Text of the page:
COVID-19 Related Deaths in Cabarrus County; Stay-at-Home Order Issued

CHARLOTTE, NC – Local and state leaders urging people to abide by the stay-at-home orders. The calls for compliance come as the first two COVID-19 related deaths in North Carolina are reported in Cabarrus County.

Cabarrus county issuing a stay at home order effective Thursday evening at 5 p.m.

There are 18 cases of COVID-19 in the county. 

“Unfortunately two of these individuals have died from complications of the virus,” said Erin Shoe with Cabarrus Health Alliance.

The first, is a person in their 70’s who had underlying health problems. 

The second, is a person in their 60’s who stopped in Cabarrus county while traveling through the state to Virginia. They died after receiving medical treatment in Cabarrus. 

“There are families that are forever changed by COVID 19,” said Steve Morris, the Chairman of the Cabarrus County Commission.

“It’s with a heavy heart that I must tell you that these will not be our last,” explained a somber Gov. Roy Cooper.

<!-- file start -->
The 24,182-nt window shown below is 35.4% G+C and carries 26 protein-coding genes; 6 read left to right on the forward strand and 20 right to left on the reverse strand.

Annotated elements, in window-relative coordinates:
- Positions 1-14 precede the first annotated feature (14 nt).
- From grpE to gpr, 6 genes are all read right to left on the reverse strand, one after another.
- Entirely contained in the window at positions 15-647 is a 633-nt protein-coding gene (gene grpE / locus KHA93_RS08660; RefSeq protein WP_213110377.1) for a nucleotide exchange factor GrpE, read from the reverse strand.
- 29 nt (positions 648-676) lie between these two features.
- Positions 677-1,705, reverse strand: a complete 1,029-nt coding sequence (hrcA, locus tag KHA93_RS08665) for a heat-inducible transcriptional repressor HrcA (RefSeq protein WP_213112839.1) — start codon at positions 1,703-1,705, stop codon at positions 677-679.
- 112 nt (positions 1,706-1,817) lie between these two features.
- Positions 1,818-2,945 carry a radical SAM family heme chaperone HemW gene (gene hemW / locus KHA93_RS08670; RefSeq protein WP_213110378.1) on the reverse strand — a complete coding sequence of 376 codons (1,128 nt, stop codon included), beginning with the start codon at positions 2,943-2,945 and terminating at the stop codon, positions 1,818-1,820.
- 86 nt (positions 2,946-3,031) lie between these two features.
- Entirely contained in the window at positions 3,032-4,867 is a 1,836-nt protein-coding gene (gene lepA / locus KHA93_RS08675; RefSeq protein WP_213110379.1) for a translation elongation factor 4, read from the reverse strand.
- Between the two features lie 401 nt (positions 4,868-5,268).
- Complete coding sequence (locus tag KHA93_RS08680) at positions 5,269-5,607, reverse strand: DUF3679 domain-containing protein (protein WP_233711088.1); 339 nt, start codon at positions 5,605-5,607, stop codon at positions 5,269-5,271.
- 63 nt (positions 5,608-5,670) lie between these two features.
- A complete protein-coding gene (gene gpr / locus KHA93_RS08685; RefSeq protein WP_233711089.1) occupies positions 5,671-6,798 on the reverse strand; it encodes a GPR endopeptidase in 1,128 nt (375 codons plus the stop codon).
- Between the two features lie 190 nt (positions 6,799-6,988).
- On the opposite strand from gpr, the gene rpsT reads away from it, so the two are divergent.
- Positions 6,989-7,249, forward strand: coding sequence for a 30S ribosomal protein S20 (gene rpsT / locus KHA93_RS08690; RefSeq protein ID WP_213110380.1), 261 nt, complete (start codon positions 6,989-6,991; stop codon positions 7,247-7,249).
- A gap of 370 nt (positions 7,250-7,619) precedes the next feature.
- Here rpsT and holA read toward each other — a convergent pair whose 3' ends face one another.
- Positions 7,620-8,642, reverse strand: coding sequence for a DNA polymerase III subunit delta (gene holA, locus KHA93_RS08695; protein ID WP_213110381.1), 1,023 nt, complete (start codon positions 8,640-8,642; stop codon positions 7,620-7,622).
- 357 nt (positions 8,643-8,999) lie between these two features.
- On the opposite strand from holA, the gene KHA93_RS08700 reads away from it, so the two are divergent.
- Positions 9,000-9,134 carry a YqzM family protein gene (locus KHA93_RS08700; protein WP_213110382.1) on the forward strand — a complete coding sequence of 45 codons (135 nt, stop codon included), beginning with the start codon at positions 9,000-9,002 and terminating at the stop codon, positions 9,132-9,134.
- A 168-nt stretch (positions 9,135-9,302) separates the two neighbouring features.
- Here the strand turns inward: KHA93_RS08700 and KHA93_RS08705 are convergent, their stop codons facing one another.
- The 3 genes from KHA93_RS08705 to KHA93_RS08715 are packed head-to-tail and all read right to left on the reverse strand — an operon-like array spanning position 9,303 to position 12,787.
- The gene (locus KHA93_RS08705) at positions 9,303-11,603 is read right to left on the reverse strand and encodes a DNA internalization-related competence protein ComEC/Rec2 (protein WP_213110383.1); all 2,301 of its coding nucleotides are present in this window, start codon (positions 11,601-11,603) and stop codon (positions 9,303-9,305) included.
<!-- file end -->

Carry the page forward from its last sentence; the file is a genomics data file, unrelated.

Governor Roy Cooper, speaking during a Wednesday news conference,  issued a somber warning as COVID-19 cases in the state surge past 500.

Cooper says further action and restrictions are likely as the days continue and the numbers climb. 

“These actions have been difficult, but necessary to slow the spread,” said Cooper.

Right now, 29 people in the state are being treated in hospitals. Some of them are in critical condition. 

The state has ordered 70 million dollars worth of personal protective gear to prepare hospitals for the possible influx of patients. 

The move comes as more and more businesses are forced to close and lay off workers. 

“It’s imperative that we keep North Carolinians safe while doing everything we can to limit the economic impact of this virus,” said Cooper.

Meantime, Charlotte Mayor Vi Lyles says they’re continuing to lobby the federal government for stimulus funding. 

“We can’t ignore the crisis that’s going to be created economically for our citizens,” said Lyles.

She says one in nine people in the city work in hospitality. She continued saying the city is doing what they can to clean and sanitize public transportation so people can get to essential businesses. 

“Everybody is taking a hit on this,” said Lyles.

As for the future of large events in the city, like the Republican National Convention in August; Lyles is taking a wait and see approach. 

“What we will do is follow the national and federal guidelines and who knows what the summer will be like,” said Lyles.